The Afghan Taliban on Thursday confirmed the death of their leader, Mullah Mohammad Omar, and chose a new successor, Mullah Akhtar Mansour.
The announcement was made by two Afghan commanders present at a meeting of the militant movement's most senior figures.
"The shura (Supreme Council) held outside Quetta unanimously elected Mullah Mansour as the new emir of the Taliban," said one commander who attended the Wednesday night meeting. "The shura will release a statement shortly."
The two Taliban officials said the seven-member-council has been meeting in the Pakistani city of Quetta.
They spoke on condition of anonymity because they are not authorised by the council to talk to the media.
They also said the group chose Sirajuddin Haqqani as their new deputy leader.
The Afghan government said on Wednesday that Mullah Omar had died in a Karachi hospital two years ago. Pakistan is yet to confirm this.
Pakistan has always denied over the years that Mullah Omar --who has a 10 million dollar US bounty on his head -- was in the country.
Peace talks postponed
Meanwhile, Pakistan said the peace talks it was due to hold between the Afghan government and the Taliban have been postponed.
"In view of the reports regarding the death of Mullah Omar and the resulting uncertainty, and at the request of the Afghan Taliban leadership, the second round of Afghan peace talks, which was scheduled to be held in Pakistan on 31 July 2015, is being postponed," a statement from the Pakistan foreign office said.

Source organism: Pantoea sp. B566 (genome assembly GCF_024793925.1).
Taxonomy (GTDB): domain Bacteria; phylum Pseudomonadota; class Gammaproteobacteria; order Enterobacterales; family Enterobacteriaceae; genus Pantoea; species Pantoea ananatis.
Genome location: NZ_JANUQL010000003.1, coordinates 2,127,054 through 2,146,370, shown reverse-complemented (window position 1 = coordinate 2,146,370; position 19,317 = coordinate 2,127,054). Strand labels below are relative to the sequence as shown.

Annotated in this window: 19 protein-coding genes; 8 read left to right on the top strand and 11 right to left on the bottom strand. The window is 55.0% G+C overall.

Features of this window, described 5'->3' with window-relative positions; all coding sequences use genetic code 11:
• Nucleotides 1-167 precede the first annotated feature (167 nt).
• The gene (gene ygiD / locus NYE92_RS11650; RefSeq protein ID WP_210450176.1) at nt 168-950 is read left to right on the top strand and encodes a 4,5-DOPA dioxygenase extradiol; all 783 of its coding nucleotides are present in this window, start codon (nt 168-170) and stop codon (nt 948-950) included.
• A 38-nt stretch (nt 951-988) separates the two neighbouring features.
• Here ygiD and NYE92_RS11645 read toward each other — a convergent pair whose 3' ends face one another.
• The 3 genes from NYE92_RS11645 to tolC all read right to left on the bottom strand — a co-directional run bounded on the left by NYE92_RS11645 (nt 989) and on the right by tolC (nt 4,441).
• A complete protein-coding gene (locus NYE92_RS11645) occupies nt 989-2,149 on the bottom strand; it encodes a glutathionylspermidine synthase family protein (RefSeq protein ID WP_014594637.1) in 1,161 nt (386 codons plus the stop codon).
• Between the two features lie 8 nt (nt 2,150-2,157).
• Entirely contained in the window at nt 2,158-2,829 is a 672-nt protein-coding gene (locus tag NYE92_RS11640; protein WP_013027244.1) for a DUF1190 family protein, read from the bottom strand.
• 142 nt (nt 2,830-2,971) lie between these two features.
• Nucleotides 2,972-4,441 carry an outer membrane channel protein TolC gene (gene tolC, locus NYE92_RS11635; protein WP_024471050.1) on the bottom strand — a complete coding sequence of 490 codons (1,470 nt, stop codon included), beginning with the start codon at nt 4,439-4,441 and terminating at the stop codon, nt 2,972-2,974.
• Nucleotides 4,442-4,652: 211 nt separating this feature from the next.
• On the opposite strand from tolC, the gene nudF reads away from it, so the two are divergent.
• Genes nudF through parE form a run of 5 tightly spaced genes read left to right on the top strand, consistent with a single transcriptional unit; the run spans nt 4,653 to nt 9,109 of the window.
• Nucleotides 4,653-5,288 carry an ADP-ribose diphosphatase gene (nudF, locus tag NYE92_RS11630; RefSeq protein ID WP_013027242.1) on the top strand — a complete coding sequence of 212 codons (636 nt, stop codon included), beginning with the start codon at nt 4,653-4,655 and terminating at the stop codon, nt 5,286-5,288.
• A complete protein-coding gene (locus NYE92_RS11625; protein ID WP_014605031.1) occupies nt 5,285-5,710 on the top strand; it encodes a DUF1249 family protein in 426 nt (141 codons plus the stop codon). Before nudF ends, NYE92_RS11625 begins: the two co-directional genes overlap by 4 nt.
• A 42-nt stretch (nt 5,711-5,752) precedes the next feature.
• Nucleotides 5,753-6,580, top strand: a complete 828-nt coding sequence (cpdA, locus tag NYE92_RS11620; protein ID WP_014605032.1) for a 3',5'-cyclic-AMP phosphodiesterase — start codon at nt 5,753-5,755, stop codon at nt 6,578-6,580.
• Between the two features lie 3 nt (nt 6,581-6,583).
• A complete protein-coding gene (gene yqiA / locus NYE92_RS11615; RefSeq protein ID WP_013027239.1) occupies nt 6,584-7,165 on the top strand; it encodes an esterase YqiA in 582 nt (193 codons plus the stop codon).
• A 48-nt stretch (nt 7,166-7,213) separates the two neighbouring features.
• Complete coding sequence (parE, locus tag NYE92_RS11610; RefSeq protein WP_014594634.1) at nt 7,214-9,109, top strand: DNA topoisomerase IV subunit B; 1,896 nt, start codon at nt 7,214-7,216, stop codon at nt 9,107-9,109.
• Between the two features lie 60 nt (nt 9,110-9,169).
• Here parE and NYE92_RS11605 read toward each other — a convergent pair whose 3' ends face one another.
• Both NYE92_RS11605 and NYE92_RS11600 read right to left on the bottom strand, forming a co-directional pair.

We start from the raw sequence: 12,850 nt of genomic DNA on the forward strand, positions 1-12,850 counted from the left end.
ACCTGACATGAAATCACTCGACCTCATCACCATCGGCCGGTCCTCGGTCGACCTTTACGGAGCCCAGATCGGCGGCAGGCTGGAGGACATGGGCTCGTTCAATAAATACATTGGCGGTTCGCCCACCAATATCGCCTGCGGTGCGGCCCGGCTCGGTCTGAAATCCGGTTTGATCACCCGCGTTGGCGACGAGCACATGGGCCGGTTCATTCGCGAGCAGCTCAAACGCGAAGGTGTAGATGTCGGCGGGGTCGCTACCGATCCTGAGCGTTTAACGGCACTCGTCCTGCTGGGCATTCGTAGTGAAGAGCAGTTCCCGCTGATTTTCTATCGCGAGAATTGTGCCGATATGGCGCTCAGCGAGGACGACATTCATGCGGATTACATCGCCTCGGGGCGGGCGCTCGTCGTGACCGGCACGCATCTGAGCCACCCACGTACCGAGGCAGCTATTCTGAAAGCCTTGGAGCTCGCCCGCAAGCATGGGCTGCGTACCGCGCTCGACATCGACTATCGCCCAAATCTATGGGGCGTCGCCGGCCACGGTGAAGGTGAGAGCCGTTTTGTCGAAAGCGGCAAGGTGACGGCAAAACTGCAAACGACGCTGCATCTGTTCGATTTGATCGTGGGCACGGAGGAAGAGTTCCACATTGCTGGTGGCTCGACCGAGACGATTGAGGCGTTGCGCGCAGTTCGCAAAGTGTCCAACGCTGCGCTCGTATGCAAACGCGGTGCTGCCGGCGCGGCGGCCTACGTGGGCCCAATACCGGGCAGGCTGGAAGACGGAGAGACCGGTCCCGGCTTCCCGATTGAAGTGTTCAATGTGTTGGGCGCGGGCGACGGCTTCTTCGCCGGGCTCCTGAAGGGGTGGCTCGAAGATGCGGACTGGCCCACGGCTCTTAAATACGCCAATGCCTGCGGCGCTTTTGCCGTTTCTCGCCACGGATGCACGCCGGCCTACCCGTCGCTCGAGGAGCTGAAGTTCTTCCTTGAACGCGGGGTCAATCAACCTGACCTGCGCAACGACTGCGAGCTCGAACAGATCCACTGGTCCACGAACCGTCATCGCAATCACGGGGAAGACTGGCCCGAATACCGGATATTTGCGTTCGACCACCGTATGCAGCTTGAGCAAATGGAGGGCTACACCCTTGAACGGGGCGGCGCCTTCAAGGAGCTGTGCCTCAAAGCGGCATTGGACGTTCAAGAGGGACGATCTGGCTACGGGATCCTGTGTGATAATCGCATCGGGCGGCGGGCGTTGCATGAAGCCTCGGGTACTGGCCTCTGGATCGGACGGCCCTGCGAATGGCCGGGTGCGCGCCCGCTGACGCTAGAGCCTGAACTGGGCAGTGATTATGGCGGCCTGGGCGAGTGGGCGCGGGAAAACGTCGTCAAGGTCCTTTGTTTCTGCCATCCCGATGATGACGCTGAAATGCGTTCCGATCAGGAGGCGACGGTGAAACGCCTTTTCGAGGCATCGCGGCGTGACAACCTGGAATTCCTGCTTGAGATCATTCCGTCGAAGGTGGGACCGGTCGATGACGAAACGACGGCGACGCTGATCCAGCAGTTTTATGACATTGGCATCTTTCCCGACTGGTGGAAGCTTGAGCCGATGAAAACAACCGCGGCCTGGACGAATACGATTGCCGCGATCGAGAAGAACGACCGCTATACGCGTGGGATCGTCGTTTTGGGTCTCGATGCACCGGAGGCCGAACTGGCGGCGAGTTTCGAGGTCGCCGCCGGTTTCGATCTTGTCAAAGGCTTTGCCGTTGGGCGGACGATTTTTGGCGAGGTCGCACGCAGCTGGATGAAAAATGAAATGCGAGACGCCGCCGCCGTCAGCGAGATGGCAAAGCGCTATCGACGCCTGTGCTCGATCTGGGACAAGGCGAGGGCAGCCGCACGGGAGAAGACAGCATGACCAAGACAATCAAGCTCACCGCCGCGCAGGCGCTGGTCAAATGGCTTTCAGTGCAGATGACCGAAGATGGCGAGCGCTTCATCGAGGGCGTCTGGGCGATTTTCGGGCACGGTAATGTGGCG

Hours earlier the Taliban had distanced itself from the talks in an English-language statement posted on their website
"Media outlets are circulating reports that peace talks will take place very soon... either in the country of China or Pakistan," the Taliban said. "(Our) political office... are not aware of any such process."
The second round of talks between the Taliban and the Afghan government were scheduled to be held on Friday in Islamabad. The first round was held in Murree in Pakistan on July 7.
Omar's death would mark a significant blow to the Taliban, which is riven by internal divisions and threatened by the rise of the Islamic State group that is making steady inroads in Afghanistan.
The postponement of the second round of talks would be an indication of the crisis within the group.
Michael Kugelman, Afghanistan expert at the Washington-based Woodrow Wilson International Center for Scholars, said the "talks have... certainly lost their momentum".
"Announcement of Omar's death will spark an existential crisis for the Taliban, and the last thing that will be on its mind are peace talks. It will need to focus on its survival, not talks," Kugelman told AFP.
The BBC reported that the appointment of Mullah Mansour as the new leader is likely to divide the militants, and that many senior figures opposed the appointment.
Some in the Taliban may have preferred Omar's son to succeed him, and accuse pro-Pakistani elements in the group of imposing Mullah Mansour on them, the report said.